Originally published in The Law Society Gazette
A justice thinktank is scratching its head over the reasons behind a significant decline in the number of community sentences in England and Wales.
In a research report, Community sentences across borders, the Centre for Justice Innovation says there has been a 24% decrease over the past decade. However, the number of short-term prison sentences has also declined. By contrast, in Scotland, community sentences have risen by 18% over the past 10 years, which would explain the 23% decline in short-term prison sentences.
The thinktank, which has long championed problem-solving courts, says its analysis shows that the relationship between community sentences and short prison sentences is complex. ‘It is certainly not a straightforward relationship, where if the use of community sentences goes up, short prison sentences always go down or vice versa.
‘In England and Wales, the sharp decline in the use of community sentences has not led to an increase in short prison sentences – in fact they too have gone down. That only further confirms research from elsewhere that the relationship between community sentences and the use of prison is sensitive to all manner of factors.’
The thinktank ‘tentatively suggests’ that community payback orders and the presumption against short prison sentences in Scotland explain the rise in community sentencing.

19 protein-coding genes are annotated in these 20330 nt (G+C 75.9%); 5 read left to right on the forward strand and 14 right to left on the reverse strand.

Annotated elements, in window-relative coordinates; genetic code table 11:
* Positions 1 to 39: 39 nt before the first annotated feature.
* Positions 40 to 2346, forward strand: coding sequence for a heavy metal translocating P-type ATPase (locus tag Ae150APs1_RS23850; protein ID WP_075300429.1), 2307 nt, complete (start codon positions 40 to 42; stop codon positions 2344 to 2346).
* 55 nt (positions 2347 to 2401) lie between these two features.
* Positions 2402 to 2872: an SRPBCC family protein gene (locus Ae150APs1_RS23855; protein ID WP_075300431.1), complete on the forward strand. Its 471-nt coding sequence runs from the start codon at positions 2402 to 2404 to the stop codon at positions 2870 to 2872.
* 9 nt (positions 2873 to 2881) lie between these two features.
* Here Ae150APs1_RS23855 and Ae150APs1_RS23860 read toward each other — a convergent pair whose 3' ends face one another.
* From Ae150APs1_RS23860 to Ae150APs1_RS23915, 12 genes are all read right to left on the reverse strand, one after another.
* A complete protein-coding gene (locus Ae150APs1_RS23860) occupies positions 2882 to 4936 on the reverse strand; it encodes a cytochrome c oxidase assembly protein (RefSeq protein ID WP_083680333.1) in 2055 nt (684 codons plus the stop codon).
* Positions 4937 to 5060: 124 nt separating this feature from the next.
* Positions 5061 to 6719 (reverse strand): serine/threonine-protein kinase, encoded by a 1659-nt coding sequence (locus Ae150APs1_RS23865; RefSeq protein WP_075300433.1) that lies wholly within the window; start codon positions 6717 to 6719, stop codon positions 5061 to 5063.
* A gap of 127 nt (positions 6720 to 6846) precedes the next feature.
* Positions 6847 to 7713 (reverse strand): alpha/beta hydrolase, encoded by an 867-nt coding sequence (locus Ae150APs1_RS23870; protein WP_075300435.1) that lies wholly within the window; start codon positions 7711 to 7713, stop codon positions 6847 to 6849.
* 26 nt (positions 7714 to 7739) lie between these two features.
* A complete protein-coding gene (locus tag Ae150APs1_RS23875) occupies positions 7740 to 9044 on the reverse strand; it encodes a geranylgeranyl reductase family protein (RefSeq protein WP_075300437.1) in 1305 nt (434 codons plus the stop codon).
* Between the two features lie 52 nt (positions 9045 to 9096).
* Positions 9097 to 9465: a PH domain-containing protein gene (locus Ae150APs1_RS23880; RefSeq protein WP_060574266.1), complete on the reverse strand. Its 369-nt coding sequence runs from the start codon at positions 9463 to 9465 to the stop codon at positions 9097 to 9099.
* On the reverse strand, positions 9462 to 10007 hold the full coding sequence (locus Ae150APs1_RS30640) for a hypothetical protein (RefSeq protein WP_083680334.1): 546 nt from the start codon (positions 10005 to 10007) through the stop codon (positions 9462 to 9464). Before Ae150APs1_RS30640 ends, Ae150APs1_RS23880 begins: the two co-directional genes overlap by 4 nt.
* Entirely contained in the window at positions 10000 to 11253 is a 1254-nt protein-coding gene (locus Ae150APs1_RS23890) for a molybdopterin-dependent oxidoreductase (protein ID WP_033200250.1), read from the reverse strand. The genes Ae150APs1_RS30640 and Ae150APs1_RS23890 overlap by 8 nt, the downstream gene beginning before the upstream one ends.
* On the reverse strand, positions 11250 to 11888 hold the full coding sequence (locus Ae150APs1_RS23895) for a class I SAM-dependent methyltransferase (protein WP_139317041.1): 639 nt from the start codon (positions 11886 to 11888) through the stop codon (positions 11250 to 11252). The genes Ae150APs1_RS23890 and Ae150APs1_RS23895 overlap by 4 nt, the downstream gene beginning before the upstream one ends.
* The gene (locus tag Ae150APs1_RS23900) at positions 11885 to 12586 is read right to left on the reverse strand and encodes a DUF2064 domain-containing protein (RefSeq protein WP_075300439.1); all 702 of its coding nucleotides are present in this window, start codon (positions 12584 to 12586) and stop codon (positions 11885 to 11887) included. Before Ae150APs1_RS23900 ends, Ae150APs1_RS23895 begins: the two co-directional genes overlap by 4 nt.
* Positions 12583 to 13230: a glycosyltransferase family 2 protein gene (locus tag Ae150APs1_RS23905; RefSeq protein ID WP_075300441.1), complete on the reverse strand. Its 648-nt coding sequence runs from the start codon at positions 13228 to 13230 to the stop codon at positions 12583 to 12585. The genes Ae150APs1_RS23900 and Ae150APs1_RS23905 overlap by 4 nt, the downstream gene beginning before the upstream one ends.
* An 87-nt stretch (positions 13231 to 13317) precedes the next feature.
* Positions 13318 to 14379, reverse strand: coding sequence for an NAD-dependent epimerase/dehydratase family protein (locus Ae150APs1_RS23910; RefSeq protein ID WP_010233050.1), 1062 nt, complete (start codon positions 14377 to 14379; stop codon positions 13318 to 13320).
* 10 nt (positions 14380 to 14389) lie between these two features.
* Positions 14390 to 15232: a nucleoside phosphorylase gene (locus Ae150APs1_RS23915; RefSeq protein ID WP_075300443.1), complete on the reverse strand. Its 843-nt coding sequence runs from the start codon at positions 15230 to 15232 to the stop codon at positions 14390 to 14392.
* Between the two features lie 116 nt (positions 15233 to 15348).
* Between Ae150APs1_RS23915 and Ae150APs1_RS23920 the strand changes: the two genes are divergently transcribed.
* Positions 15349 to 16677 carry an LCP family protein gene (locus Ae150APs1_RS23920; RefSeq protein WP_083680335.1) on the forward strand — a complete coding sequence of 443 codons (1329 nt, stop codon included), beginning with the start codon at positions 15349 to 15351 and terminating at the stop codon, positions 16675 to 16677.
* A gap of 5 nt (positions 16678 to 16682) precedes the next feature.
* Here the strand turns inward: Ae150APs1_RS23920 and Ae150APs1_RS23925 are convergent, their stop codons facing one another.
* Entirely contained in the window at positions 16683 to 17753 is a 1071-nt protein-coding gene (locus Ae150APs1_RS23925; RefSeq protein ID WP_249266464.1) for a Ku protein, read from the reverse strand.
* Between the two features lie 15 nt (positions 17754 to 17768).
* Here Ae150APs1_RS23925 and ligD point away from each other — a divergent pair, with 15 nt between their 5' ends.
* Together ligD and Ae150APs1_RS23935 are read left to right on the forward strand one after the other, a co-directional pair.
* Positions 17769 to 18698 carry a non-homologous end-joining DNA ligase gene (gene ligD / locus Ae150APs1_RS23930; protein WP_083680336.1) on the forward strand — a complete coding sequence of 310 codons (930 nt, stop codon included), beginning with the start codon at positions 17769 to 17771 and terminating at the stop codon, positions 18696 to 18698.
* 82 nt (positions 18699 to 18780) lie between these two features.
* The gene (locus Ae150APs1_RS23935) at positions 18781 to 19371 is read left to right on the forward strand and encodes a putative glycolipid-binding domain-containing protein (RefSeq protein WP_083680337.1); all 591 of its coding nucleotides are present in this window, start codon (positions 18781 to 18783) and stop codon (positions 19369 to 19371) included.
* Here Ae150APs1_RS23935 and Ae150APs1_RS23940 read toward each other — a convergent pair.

In Scotland, the community payback order was introduced in 2011 and replaced several community disposals including probation orders and community service orders. The Criminal Justice and Licensing (Scotland) Act 2010 introduced a presumption against sentences of less than three months. The act requires the court to pass a sentence of less than three months only if no other appropriate disposal is available, and to record its reasons.
A Scottish government report on re-conviction rates shows that re-offending for all offenders was at an 18-year low.
The centre acknowledges that its report ‘only begins to understand’ why England and Wales, and Scotland, are on different journeys in the use of community sentencing. However, with evidence suggesting that community sentences are more effective and better value for money than short prison sentences, the thinktank suggests policy-makers look across the border.